The goal of our Send a Kid to Camp program is the same each year: To give two weeks in the country to children who would otherwise not have the chance to go.

Many campers live in foster care. They are the unintended victims of troubled or shattered family situations. To most of them, camp is a welcome break from the problems they have known for most of their lives.

Like 1,200 other D.C. area children, an 8-year-old foster care child from Prince George's County is looking forward to camp. But my associate, Karina Porcelli, discovered that the boy has another goal. He wants to be reunited with his parents. Karina's report:

As soon as I met the boy I was to interview last Tuesday, he fixed me with a hard and somber stare. Whenever I asked a question, his brow would furrow and his words would come out in well-rehearsed phrases, as if he had been preparing for our meeting all week. I would not know until the end of the visit why his answers were so careful.

The boy is originally from Guatemala. He is 8 years old and in the second grade.

Before entering foster care, he lived in a two-bedroom house that overflowed with relatives. His father worked 12 hours a day and his mother was mentally disturbed, so neither parent was able to care properly for the boy or for his sister, who is four years younger.

According to social workers familiar with the family, the boy was neglected and sexually abused by other family members. Finally, when the mother committed herself to St. Elizabeths Hospital as a paranoid schizophrenic, the children were turned over to foster care under the supervision of Family and Child Services, the oldest social welfare organization in Washington and the operator of the camps where Send a Kid to Camp children go each summer.

The home where the children now live is their second foster home, and it appears as if it will be their home for the foreseeable future. Their parents, who are now separated, have told officials that they desperately want custody of the children. However, they are incapable of taking care of the children, at least at this time.

The boy does well in school, though at first he had a language disability because he was so unfamiliar with English. He has corrected the disability so well that he has forgotten Spanish.

The boy considers himself black, and will tell you so. He is a quiet child, but the social worker assigned to his case, Karen Kramer, says that this is more a remnant of his Central American culture than a sign of an emotional problem.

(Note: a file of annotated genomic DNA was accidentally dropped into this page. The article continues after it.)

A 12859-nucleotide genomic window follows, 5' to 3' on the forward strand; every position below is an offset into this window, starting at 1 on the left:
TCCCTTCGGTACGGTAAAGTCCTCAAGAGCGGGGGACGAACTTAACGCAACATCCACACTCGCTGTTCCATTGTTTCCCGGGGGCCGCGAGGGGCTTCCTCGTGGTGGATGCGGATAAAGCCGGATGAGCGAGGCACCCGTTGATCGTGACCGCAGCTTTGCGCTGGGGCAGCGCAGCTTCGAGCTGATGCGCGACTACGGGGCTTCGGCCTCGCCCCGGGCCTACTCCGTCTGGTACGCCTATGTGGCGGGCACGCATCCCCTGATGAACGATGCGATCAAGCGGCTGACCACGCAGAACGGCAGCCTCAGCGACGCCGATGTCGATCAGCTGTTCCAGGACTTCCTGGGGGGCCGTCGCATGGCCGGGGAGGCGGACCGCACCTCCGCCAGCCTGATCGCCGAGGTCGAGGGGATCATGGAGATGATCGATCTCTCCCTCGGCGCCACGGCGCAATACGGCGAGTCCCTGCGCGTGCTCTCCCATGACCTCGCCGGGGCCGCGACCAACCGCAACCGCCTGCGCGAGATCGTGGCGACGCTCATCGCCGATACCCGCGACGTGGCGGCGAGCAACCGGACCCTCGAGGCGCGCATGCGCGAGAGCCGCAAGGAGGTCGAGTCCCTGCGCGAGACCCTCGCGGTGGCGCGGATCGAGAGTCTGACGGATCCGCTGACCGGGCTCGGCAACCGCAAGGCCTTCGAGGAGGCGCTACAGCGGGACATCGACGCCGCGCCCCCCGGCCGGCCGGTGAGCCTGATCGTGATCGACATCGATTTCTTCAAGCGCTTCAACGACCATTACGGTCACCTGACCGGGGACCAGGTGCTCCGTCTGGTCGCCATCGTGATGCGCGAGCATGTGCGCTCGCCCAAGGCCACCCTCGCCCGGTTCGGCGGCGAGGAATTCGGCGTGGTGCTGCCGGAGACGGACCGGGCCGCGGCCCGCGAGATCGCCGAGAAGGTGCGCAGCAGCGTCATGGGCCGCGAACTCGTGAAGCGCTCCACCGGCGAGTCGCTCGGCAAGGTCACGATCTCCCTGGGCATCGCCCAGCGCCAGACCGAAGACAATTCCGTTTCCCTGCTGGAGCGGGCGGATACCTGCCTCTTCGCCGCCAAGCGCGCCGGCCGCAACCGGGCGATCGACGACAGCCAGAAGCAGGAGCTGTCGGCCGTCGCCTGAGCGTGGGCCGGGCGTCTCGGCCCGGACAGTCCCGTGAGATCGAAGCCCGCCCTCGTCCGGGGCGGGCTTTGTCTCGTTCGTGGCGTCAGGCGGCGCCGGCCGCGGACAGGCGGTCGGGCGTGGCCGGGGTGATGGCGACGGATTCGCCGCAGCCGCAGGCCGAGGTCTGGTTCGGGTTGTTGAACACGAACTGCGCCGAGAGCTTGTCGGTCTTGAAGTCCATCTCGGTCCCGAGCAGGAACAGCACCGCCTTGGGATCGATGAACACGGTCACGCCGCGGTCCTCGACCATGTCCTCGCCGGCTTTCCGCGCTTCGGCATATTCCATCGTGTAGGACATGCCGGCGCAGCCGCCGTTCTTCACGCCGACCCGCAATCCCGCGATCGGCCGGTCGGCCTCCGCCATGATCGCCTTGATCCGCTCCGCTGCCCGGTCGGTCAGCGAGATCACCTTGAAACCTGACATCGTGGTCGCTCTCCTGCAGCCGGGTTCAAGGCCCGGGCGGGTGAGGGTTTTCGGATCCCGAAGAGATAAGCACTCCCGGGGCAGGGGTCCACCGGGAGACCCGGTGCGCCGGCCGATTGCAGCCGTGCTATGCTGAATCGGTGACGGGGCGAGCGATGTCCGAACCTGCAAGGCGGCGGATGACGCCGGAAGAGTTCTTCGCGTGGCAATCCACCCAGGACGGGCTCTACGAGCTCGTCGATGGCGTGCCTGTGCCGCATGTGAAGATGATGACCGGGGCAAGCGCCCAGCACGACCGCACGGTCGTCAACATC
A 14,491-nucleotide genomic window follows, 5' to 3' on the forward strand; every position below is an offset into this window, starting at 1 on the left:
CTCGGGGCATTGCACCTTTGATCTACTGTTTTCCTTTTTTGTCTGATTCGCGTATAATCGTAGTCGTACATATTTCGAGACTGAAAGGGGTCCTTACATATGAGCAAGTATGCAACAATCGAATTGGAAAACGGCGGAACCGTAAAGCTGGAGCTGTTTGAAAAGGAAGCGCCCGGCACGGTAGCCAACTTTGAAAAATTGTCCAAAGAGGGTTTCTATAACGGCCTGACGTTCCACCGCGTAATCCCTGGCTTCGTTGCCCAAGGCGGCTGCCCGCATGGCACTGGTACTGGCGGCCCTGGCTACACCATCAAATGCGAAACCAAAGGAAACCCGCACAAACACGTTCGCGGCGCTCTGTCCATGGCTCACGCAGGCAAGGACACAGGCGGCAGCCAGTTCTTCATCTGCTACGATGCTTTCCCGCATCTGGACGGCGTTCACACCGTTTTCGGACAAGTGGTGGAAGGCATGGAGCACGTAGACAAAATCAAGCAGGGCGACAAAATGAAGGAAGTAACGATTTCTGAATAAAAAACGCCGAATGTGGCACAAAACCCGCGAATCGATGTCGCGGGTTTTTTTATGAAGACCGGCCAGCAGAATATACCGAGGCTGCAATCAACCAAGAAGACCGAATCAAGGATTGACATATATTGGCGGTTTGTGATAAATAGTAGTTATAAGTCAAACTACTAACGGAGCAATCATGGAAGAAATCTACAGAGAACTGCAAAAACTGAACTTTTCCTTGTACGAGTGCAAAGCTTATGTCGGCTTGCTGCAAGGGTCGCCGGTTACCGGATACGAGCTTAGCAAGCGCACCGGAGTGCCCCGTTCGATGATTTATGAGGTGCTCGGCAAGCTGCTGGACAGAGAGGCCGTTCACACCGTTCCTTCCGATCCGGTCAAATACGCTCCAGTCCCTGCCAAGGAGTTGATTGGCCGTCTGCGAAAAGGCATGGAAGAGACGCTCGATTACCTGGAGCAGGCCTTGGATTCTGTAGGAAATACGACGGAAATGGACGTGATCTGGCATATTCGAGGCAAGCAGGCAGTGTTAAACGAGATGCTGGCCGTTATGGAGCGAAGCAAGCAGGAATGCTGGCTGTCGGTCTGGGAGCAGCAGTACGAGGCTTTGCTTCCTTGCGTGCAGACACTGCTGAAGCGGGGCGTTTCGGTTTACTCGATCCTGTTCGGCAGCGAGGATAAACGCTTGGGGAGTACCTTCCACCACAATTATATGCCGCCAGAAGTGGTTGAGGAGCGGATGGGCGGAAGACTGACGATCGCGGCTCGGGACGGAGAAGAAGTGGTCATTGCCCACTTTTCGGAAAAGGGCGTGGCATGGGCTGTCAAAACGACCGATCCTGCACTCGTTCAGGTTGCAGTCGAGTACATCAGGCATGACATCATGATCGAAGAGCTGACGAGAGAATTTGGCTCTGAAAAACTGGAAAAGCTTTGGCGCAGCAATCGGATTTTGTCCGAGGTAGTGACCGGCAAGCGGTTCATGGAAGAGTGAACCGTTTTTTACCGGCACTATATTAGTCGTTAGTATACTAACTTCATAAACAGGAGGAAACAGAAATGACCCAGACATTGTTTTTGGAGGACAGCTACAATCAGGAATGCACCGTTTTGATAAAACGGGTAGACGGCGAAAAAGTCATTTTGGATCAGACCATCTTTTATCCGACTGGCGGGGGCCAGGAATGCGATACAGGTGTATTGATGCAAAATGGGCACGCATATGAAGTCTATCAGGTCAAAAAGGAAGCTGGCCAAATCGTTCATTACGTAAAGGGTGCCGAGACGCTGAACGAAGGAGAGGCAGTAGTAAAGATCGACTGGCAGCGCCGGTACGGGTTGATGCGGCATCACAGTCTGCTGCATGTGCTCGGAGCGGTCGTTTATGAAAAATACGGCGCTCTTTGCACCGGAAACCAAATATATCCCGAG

The boy's foster home in Temple Hills is full of life and care. Around Family and Child Services, which has placed foster children there for many years, the home is famous for the lasting relationships that it nurtures.

Four foster children live in the home now, along with a natural child and one who is in the process of being adopted by the foster mother. She is big and strong and speaks with a thunderous voice. She has had 21 children in her home and hopes to have more.

I asked her if she looked forward to sending some of the children away to camp, expecting her to be eager at the prospect. She was taken aback, and replied forcefully that raising the children is all she wants to do and all that makes her happy.

"I had a dream when I was 12 years old that I would have 12 children living with me, so that they would have a home and a place where they could always come back," the woman said. She is obviously bringing her dream to fruition. Children were everywhere on the day I visited -- in the yard, in the living room, in the basement, in the kitchen. A 2-month-old baby, undisturbed by the bustle around her, lay sleeping in a tiny crib in the kitchen.

Meanwhile, the 8-year-old boy was explaining why he was excited at the prospect of going to camp.

"I wanna catch turtles and go swimmin' and then we'll take the turtles back . . . . We'll play, and we'll go mountain climbing," he said. He was quick to add that, although he planned to have a great time, he would miss his foster mother.

As our visit ended, it became apparent that the boy had thought I was a social worker. He seemed to have been hoping that if he answered all my questions carefully and properly, he would get the prize he really wanted, which was:

"Do you know when I can go home?

"To my real home?"

I told him that I did not know. He looked dejected for a moment and then continued to tell me about the turtles he would catch.


In hand as of May 22: $7,550.

Our goal by June 23: $200,000.


Make a check or money order payable to Send a Kid to Camp and mail it to Bob Levey, The Washington Post, Washington, D.C., 20071.